Unconventional oil and gas (UOG) extraction using fracking can damage groundwater, a crucial resource in many countries. Protecting groundwater will become more urgent as climate change and population growth increase pressure on water demand, especially in water-scarce countries. But despite the strategic importance of groundwater, it is often poorly protected during UOG extraction.
There are many reasons for this. In countries where UOG extraction is novel, such as South Africa and Romania, regulators may have a poor understanding of the technology and its potential negative environmental effects. In such cases, regulators could fail to properly protect groundwater resources. Advancements in UOG extraction technology also occur at a rapid pace, so that regulations to protect the environment and human health often lag behind.
In the US, the world leader in UOG extraction, many states regulate fracking under a patchwork of regulations — some specific and prescriptive, others vague and general. This leads to uncoordinated regulation of UOG extraction activities that can pollute groundwater resources across state borders. Here, a standardized federal regulatory approach could prove useful. Apart from poor or uncoordinated fracking regulations, limited human and financial resources capacity can also curtail proper enforcement of fracking regulations.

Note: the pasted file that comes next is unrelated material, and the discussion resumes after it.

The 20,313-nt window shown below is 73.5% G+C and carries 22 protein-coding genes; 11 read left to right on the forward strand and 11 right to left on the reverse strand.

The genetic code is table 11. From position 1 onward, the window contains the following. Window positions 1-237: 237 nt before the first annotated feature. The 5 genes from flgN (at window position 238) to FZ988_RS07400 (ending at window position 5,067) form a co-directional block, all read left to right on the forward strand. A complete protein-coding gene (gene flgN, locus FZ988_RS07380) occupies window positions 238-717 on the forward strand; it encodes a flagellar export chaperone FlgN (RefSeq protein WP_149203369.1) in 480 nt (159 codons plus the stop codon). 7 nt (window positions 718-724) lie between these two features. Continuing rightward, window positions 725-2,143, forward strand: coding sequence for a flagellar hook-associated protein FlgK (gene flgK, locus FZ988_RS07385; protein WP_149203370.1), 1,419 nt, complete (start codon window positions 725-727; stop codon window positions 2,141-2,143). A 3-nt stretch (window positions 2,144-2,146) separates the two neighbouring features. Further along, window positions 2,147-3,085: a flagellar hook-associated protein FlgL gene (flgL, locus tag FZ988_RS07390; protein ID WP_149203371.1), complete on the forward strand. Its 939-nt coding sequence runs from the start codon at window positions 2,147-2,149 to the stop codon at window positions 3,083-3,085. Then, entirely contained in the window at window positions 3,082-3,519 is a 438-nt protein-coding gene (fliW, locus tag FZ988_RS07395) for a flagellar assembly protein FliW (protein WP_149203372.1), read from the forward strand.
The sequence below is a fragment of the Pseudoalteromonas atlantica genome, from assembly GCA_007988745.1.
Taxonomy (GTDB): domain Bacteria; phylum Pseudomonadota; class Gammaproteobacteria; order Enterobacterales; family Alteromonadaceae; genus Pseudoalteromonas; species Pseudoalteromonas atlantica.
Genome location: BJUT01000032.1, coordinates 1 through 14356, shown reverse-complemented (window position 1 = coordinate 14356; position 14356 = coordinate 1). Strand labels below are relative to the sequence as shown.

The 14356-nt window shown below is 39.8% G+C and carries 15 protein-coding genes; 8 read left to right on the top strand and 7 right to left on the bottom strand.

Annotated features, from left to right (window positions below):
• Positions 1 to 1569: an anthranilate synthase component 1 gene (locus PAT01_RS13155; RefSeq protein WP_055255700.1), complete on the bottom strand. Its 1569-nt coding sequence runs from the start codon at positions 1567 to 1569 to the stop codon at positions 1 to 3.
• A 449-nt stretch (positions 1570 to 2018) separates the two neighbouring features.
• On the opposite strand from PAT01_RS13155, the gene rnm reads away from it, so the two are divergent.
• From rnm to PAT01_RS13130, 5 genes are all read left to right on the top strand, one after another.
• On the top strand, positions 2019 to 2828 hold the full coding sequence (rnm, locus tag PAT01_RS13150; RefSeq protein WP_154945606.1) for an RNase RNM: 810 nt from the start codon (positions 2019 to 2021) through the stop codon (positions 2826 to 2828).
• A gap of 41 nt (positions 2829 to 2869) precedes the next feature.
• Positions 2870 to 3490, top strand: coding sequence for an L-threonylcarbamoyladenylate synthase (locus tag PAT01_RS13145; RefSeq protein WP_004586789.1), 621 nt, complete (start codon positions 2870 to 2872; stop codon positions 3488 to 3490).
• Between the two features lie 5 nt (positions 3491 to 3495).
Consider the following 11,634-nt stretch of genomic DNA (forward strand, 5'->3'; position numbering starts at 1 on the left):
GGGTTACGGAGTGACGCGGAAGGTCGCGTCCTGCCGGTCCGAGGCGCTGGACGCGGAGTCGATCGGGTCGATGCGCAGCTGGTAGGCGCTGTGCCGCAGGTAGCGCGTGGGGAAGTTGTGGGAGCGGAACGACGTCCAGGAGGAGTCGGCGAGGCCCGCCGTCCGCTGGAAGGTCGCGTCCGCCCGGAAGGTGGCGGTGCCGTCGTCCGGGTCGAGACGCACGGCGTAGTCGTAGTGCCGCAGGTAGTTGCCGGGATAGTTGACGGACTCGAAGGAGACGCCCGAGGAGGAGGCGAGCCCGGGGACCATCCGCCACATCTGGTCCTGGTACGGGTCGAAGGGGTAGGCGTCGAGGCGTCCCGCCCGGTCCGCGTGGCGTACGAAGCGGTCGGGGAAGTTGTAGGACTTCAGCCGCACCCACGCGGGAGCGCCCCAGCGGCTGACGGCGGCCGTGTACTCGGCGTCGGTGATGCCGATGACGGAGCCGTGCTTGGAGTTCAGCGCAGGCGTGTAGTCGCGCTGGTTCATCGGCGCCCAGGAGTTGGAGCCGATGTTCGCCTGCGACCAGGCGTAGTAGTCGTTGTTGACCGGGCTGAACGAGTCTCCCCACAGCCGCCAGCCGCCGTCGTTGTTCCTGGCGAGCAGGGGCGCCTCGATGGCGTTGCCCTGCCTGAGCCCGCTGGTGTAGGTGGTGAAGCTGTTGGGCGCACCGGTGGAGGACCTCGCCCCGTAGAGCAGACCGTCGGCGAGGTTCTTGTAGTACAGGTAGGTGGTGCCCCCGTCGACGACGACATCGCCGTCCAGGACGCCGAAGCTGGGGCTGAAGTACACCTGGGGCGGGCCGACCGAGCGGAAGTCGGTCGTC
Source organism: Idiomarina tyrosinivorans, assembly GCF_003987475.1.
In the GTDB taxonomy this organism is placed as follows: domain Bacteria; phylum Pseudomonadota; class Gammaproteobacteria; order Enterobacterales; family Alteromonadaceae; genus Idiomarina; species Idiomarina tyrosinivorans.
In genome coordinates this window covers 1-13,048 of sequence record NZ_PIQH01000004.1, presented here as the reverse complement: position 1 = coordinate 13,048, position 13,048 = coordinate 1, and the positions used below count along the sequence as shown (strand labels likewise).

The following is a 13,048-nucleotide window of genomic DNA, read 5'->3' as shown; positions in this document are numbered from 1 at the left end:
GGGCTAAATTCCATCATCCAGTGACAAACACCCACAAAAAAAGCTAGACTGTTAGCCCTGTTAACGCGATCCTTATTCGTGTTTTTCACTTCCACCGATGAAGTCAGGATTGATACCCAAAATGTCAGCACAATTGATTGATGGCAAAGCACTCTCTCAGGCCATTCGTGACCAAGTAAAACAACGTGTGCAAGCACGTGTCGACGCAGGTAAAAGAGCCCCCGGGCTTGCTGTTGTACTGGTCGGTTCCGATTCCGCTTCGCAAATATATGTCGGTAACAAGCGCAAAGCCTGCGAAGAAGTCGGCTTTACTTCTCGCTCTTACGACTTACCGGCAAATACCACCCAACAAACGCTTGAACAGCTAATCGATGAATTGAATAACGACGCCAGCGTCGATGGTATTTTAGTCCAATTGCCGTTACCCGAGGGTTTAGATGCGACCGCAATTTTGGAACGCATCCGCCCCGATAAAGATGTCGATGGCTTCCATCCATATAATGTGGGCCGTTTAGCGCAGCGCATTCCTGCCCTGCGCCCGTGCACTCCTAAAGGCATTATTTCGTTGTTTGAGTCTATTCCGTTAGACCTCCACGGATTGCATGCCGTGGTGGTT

In a recent WIREs Water review, a regulatory framework with specific regulations for countries that are considering UOG extraction but do not yet have regulations or are in the process of developing them is recommended. The study’s authors considered three types of regulation (command-and-control, market-based and voluntary) in countries where UOG extraction is allowed, to identify the best suite of regulations to protect groundwater resources during this process. A regulatory framework is proposed that includes both ‘hard’ command-and-control regulations and ‘soft’ market-based and voluntary regulations.
To ensure the success of fracking regulations to protect groundwater resources, it is however very important to require public disclosure of UOG operations and to store this information in publically accessible databases. This would allow for independent scientific review of data by academia and the private sector, in addition to government scrutiny of the data. These parties can then make recommendations to government, allowing timely and appropriate adaptive management and the amendment of regulations as necessary.
Most importantly, these regulations must be properly enforced to avoid (in some cases irreversible) damage to groundwater resources.
Kindly contributed by the authors (Surina Esterhuyse, Danie Vermeulen, and Jan Glazewski)